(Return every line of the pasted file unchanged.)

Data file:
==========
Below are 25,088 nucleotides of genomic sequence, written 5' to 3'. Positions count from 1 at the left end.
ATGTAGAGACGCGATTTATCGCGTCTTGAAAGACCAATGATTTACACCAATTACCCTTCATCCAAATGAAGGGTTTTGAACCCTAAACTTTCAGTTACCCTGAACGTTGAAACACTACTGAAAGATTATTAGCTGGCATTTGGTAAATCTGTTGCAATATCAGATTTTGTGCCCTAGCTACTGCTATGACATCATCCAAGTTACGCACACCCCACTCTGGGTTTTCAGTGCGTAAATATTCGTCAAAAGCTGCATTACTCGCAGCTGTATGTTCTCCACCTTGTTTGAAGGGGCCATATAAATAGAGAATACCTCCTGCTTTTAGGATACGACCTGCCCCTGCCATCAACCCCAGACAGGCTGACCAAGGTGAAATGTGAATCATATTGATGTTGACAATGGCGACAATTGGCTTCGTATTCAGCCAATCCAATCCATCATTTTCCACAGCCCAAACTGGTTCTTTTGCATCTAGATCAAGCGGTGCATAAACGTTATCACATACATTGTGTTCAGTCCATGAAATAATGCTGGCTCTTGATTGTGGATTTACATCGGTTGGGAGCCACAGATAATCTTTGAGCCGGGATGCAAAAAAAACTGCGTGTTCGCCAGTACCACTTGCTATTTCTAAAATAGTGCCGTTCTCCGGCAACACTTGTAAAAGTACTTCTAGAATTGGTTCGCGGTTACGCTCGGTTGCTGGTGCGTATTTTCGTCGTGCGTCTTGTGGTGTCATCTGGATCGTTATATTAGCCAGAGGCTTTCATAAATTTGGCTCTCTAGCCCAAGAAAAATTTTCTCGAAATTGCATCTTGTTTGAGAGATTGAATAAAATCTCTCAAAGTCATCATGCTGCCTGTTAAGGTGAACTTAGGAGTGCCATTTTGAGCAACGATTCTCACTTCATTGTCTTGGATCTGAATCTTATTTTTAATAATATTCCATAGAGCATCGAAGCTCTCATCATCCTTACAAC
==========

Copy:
Below are 25,088 nucleotides of genomic sequence, written 5' to 3'. Positions count from 1 at the left end.
ATGTAGAGACGCGATTTATCGCGTCTTGAAAGACCAATGATTTACACCAATTACCCTTCATCCAAATGAAGGGTTTTGAACCCTAAACTTTCAGTTACCCTGAACGTTGAAACACTACTGAAAGATTATTAGCTGGCATTTGGTAAATCTGTTGCAATATCAGATTTTGTGCCCTAGCTACTGCTATGACATCATCCAAGTTACGCACACCCCACTCTGGGTTTTCAGTGCGTAAATATTCGTCAAAAGCTGCATTACTCGCAGCTGTATGTTCTCCACCTTGTTTGAAGGGGCCATATAAATAGAGAATACCTCCTGCTTTTAGGATACGACCTGCCCCTGCCATCAACCCCAGACAGGCTGACCAAGGTGAAATGTGAATCATATTGATGTTGACAATGGCGACAATTGGCTTCGTATTCAGCCAATCCAATCCATCATTTTCCACAGCCCAAACTGGTTCTTTTGCATCTAGATCAAGCGGTGCATAAACGTTATCACATACATTGTGTTCAGTCCATGAAATAATGCTGGCTCTTGATTGTGGATTTACATCGGTTGGGAGCCACAGATAATCTTTGAGCCGGGATGCAAAAAAAACTGCGTGTTCGCCAGTACCACTTGCTATTTCTAAAATAGTGCCGTTCTCCGGCAACACTTGTAAAAGTACTTCTAGAATTGGTTCGCGGTTACGCTCGGTTGCTGGTGCGTATTTTCGTCGTGCGTCTTGTGGTGTCATCTGGATCGTTATATTAGCCAGAGGCTTTCATAAATTTGGCTCTCTAGCCCAAGAAAAATTTTCTCGAAATTGCATCTTGTTTGAGAGATTGAATAAAATCTCTCAAAGTCATCATGCTGCCTGTTAAGGTGAACTTAGGAGTGCCATTTTGAGCAACGATTCTCACTTCATTGTCTTGGATCTGAATCTTATTTTTAATAATATTCCATAGAGCATCGAAGCTCTCATCATCCTTACAAC